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May 29th, 2017

Insight

Chaffetz for Speaker

Dick Morris

By Dick Morris

Published Oct. 7, 2015

It's time the Republican leadership of the House stops eating its young. Ever since the coup of 2010, when almost 70 new Republicans powered their way up to Congress, the established House leadership, elevated to power by the triumph of the party's youngsters, has disregarded, disrespected and disappointed them.

Now it is time to put one of the brightest, most energetic and most aggressive of the newer crop of Republican congressmen into power and elect Rep. Jason Chaffetz (R-Utah) as Speaker.

He understands how his peers rose to power in 2010 and again in 2014. He will pursue policies designed to keep them there. He will cater to the voters who get the House majority elected, rather than the pro-Democratic, liberal media that now largely determines House leadership policies. Under Chaffetz, the editorial rooms of The Washington Post and The New York Times will no longer set the limits for the Republican House.

Recently, the House has been an example of the old axiom that the young are sent to fight wars to empower the old. But as they defend their swing seats and hold back a nationally surging Democratic Party, these young congressmen are continually knifed in the back by those they helped to put in leadership positions.

Under outgoing Speaker John Boehner (R-Ohio) and House Majority Leader Kevin McCarthy (R-Calif.), the House Republicans are well rehearsed as they dance the intricate choreography of surrender. First come the bold speeches of defiance against the president's outrageous power grabs. Then come the one-house bills that pass easily, along partisan lines, in the lower chamber. Then come the threats to keep the debt limit at present levels or to defund government agencies. And, finally, comes the part where the leadership folds its tent and goes home. They have let President Obama refuse to negotiate and allowed him to rule by fiat.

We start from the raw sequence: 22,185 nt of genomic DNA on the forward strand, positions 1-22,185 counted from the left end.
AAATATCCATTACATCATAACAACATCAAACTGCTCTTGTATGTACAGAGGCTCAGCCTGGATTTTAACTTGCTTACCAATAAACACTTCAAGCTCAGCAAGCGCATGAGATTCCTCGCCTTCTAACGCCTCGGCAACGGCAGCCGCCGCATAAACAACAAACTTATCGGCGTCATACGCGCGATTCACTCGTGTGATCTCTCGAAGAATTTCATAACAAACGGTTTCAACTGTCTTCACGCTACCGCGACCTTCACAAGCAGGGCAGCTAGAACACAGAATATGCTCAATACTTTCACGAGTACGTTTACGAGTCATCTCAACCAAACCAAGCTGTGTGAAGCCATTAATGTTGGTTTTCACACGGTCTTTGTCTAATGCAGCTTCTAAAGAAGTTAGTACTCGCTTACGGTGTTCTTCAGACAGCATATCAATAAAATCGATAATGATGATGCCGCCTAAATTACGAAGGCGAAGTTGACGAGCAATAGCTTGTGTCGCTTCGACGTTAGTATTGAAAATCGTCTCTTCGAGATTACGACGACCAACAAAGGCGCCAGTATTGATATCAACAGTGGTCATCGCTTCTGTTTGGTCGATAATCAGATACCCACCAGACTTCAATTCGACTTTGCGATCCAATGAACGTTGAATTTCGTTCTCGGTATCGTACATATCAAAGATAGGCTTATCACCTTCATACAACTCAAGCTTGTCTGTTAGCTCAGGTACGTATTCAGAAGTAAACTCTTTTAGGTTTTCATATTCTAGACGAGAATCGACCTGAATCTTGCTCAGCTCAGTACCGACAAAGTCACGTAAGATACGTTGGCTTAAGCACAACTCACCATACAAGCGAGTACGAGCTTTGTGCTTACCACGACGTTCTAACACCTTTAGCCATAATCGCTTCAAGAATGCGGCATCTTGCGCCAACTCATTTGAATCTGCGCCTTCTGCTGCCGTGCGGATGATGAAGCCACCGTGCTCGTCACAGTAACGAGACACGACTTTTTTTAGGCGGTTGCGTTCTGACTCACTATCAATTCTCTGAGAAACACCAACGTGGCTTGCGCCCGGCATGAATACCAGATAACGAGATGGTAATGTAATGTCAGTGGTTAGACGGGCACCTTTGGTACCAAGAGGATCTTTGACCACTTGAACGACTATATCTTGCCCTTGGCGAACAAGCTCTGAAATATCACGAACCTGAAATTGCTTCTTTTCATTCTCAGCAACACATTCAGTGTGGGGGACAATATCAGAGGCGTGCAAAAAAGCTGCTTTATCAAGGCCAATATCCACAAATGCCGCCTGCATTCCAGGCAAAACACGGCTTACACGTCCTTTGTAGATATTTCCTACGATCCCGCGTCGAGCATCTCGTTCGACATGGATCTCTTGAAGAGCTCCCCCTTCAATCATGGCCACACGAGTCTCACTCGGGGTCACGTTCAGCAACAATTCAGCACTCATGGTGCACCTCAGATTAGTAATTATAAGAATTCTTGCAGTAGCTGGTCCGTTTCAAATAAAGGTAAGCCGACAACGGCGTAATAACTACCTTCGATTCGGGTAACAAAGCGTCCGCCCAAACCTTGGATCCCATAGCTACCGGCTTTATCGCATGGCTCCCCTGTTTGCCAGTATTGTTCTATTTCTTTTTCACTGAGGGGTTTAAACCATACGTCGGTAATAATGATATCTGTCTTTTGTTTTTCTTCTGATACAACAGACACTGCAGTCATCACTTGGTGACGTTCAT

Would that the Senate leadership, too, could change hands and the self-imposed weakness of the 60-vote requirement be set aside. If the Democrats could pass the most controversial piece of legislation in 20 years with a 51-vote majority, why cannot the Republicans disregard cloture as well?

As chairman of the Government Reform and Oversight Committee, Chaffetz has been at the forefront of the battle to get the administration to come clean on a host of issues, ranging from IRS audits to Benghazi to Libyan and Syrian weapons sales to Operation Fast and Furious. A worthy successor to former Rep. Darrell Issa (R-Calif.), he has been right up there with Sens. Trey Gowdy (R-S.C.), Chuck Grassley (R-Iowa), Ted Cruz (R-Texas) and others in confronting the administration and forcing its retreat.

The editorial boards count on Boehner and McCarthy to keep the radicals in line. They recognize that they daily stand in the lions' den and count on them to prove the Republican Party is responsible enough to govern — not even compromise, just total submission. These two are like wardens sent to control the inmates by a liberal establishment that doesn't understand how the voters ever chose them in the first place.

We don't need another sellout or another administrator as Speaker. We need a warrior. And we have one in Jason Chaffetz. If he brings one-half of the dedication and desire for combat to the job that California Rep. Nancy Pelosi has brought to the Democrats, it will be twice as much as Boehner ever did.

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Dick Morris, who served as adviser to former Sen. Trent Lott (R-Miss.) and former President Clinton, is the author of 16 books, including his latest, Screwed and Here Come the Black Helicopters.

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